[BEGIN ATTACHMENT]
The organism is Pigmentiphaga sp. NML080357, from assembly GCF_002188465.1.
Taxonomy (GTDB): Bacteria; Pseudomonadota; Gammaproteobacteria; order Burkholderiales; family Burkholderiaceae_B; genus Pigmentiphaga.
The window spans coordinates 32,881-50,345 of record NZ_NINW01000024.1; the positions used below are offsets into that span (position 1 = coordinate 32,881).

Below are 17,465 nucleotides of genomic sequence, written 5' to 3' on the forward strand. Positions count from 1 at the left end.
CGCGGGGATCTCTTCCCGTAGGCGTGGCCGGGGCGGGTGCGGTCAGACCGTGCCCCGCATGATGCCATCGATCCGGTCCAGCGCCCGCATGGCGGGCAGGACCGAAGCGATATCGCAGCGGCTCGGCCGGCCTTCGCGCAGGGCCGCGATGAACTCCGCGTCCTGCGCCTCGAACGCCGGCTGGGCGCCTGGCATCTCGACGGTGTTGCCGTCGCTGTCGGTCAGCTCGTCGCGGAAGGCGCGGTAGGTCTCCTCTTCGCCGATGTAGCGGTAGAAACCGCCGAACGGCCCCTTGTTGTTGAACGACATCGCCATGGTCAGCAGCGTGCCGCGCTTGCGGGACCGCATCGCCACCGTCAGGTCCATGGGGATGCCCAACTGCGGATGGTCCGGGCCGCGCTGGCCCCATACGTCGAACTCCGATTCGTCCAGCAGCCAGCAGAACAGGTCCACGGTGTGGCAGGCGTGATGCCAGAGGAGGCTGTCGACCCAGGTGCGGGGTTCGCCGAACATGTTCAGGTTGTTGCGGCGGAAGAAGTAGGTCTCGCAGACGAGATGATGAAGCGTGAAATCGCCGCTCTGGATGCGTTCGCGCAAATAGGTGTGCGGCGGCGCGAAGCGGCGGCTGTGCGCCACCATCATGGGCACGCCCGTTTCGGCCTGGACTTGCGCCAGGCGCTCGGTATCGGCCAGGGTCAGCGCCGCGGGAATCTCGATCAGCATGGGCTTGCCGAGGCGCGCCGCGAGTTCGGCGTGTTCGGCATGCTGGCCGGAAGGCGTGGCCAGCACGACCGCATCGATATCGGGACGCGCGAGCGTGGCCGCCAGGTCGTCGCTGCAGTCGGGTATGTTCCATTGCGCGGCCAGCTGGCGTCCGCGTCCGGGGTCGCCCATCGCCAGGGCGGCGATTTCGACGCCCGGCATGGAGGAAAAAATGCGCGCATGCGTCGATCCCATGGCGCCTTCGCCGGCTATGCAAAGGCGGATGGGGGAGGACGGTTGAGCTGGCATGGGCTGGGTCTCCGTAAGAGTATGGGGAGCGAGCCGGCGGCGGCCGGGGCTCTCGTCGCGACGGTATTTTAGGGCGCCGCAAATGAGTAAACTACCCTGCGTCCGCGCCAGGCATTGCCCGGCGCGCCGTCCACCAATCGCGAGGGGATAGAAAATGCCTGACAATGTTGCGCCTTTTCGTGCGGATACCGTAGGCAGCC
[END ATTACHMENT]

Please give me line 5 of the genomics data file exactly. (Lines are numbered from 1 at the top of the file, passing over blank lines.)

CGCGGGGATCTCTTCCCGTAGGCGTGGCCGGGGCGGGTGCGGTCAGACCGTGCCCCGCATGATGCCATCGATCCGGTCCAGCGCCCGCATGGCGGGCAGGACCGAAGCGATATCGCAGCGGCTCGGCCGGCCTTCGCGCAGGGCCGCGATGAACTCCGCGTCCTGCGCCTCGAACGCCGGCTGGGCGCCTGGCATCTCGACGGTGTTGCCGTCGCTGTCGGTCAGCTCGTCGCGGAAGGCGCGGTAGGTCTCCTCTTCGCCGATGTAGCGGTAGAAACCGCCGAACGGCCCCTTGTTGTTGAACGACATCGCCATGGTCAGCAGCGTGCCGCGCTTGCGGGACCGCATCGCCACCGTCAGGTCCATGGGGATGCCCAACTGCGGATGGTCCGGGCCGCGCTGGCCCCATACGTCGAACTCCGATTCGTCCAGCAGCCAGCAGAACAGGTCCACGGTGTGGCAGGCGTGATGCCAGAGGAGGCTGTCGACCCAGGTGCGGGGTTCGCCGAACATGTTCAGGTTGTTGCGGCGGAAGAAGTAGGTCTCGCAGACGAGATGATGAAGCGTGAAATCGCCGCTCTGGATGCGTTCGCGCAAATAGGTGTGCGGCGGCGCGAAGCGGCGGCTGTGCGCCACCATCATGGGCACGCCCGTTTCGGCCTGGACTTGCGCCAGGCGCTCGGTATCGGCCAGGGTCAGCGCCGCGGGAATCTCGATCAGCATGGGCTTGCCGAGGCGCGCCGCGAGTTCGGCGTGTTCGGCATGCTGGCCGGAAGGCGTGGCCAGCACGACCGCATCGATATCGGGACGCGCGAGCGTGGCCGCCAGGTCGTCGCTGCAGTCGGGTATGTTCCATTGCGCGGCCAGCTGGCGTCCGCGTCCGGGGTCGCCCATCGCCAGGGCGGCGATTTCGACGCCCGGCATGGAGGAAAAAATGCGCGCATGCGTCGATCCCATGGCGCCTTCGCCGGCTATGCAAAGGCGGATGGGGGAGGACGGTTGAGCTGGCATGGGCTGGGTCTCCGTAAGAGTATGGGGAGCGAGCCGGCGGCGGCCGGGGCTCTCGTCGCGACGGTATTTTAGGGCGCCGCAAATGAGTAAACTACCCTGCGTCCGCGCCAGGCATTGCCCGGCGCGCCGTCCACCAATCGCGAGGGGATAGAAAATGCCTGACAATGTTGCGCCTTTTCGTGCGGATACCGTAGGCAGCC